“I had a steel Heuer watch, and the impact broke the bracelet in three places. It also broke three of my ribs, and I was black and blue from the belts. How in hell that thing didn’t explode, I’ll never know if someone had hit me, I’m sure it would have.”
Someone nearly did. I happened to be down at the Esses that night, and the next few seconds were unforgettable. Andretti’s car was destroyed, everything forward of the windscreen gone, but somehow he got himself out, climbed the barrier, then collapsed.
Before Le Mans’ eerie yellow ‘accident’ lights could begin flashing, another Ford was crashing. Roger McCluskey, one of the Indy stars drafted into the team for the weekend, made out the remains of Andretti’s car, surmised that Mario might still be inside, and deliberately spun into the barrier.
Nor was that the end of it. Jo Schlesser, in the Ford France entry, was next to arrive, aimed for the gap between the two wrecks, and found it narrower than his car. Within a few seconds, Henry’s armada had been trimmed by three, but only Andretti, fortunately, had suffered any injury.
“Ford had brought in this medical unit, and it had full facilities: they could do emergency surgery better than any of the local hospitals, and they told us, ‘If you have a problem, don’t let them take you to the hospital.’ I was lying just over the barrier, screaming in agony when they tried to move me. They got me to the ambulance, and I says, ‘No, I’m not getting in there.’ McCluskey says, ‘What do we do?’, and I says, ‘Get the keys from the ambulance, and throw them away.’ So he does that, pitches them into the woods. Bet they haven’t found them yet…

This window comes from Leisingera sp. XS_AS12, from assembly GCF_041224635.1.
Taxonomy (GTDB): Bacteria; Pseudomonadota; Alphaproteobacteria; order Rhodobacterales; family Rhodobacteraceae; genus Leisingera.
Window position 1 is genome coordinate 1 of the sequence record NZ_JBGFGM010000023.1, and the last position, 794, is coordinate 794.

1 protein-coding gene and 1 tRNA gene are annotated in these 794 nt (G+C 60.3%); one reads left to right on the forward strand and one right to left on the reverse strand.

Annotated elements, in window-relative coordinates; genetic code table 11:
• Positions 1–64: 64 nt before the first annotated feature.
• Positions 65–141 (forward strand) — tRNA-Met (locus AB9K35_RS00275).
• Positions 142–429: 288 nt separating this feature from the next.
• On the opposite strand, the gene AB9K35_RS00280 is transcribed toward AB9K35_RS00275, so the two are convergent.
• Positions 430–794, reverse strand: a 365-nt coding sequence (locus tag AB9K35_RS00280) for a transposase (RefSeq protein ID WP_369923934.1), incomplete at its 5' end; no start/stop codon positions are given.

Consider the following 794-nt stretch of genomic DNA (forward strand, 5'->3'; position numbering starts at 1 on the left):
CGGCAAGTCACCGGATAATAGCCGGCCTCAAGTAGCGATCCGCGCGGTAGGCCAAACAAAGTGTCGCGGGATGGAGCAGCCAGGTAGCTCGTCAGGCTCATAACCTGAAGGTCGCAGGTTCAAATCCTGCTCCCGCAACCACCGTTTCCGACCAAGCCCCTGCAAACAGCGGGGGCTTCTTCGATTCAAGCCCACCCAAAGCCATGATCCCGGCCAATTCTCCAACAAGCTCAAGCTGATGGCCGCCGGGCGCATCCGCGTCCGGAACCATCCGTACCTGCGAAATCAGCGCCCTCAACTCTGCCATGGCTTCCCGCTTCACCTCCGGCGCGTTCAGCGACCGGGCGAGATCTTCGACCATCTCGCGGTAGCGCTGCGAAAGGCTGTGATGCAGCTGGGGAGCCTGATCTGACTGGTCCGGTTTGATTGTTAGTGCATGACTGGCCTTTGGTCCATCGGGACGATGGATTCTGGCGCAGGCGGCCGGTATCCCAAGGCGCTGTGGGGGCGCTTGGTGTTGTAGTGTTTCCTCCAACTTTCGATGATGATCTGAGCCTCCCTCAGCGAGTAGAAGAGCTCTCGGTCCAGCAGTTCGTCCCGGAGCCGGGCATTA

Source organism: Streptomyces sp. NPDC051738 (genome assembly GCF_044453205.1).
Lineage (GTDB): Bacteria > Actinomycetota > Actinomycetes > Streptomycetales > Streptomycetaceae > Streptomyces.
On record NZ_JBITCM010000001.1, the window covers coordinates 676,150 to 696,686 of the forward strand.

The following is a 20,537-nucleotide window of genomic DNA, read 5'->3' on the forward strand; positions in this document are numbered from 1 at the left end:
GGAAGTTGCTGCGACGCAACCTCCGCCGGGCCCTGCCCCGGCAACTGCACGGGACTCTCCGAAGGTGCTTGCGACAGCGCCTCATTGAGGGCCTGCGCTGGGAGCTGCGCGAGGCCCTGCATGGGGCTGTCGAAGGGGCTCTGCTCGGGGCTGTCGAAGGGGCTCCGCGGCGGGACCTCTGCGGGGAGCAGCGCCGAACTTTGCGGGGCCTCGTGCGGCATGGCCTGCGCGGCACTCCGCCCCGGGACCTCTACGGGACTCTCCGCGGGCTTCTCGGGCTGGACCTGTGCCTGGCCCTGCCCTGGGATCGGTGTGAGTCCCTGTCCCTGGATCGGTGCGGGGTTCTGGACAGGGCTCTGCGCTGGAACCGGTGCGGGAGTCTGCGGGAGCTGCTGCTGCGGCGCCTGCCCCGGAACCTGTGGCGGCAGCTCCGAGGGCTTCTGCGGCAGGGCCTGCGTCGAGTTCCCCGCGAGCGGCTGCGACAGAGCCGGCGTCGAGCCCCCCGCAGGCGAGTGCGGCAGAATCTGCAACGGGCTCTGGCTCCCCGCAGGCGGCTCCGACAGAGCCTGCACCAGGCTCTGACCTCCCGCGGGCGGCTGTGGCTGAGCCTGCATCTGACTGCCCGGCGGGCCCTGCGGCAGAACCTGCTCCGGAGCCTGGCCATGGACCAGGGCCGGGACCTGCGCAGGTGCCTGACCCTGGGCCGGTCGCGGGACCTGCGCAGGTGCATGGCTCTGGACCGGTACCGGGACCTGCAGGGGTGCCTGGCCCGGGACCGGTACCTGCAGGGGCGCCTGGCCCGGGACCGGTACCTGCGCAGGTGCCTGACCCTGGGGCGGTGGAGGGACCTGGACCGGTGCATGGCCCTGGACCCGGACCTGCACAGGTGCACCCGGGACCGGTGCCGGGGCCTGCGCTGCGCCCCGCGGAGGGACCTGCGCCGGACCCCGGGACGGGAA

“Then Roger who was a big guy picks me up, puts me over his shoulder, and we cross the track. There was a marshal there, and he had a Peugeot with a trunk that came right down to the bumper. They put me in there, and that’s how I got to the Ford compound.”
In the meantime, Gurney and Foyt sailed serenely on, the car running faultlessly. “The Ford that won was the one least likely to finish, in my opinion,” Amon smiles, “because you wouldn’t have put money on either Dan or Aj in a 24-hour race, and they kept up a phenomenal pace. Ferrari had reckoned it would take an average of 128mph to win, but the Ford averaged over 135.”
The following weekend Andretti had an lndycar double-header. “Fortunately, the first one, at Mosport, was rained out, but we practised there, and someone blew up in front of me; I spun on his oil, and hit a goddam bridge! Next day, we ran the Langhorne oval, and I finished third, but it was the only race in my life where I nearly gave up. That day I thought my whole side was falling out. Those ribs never did heal straight…”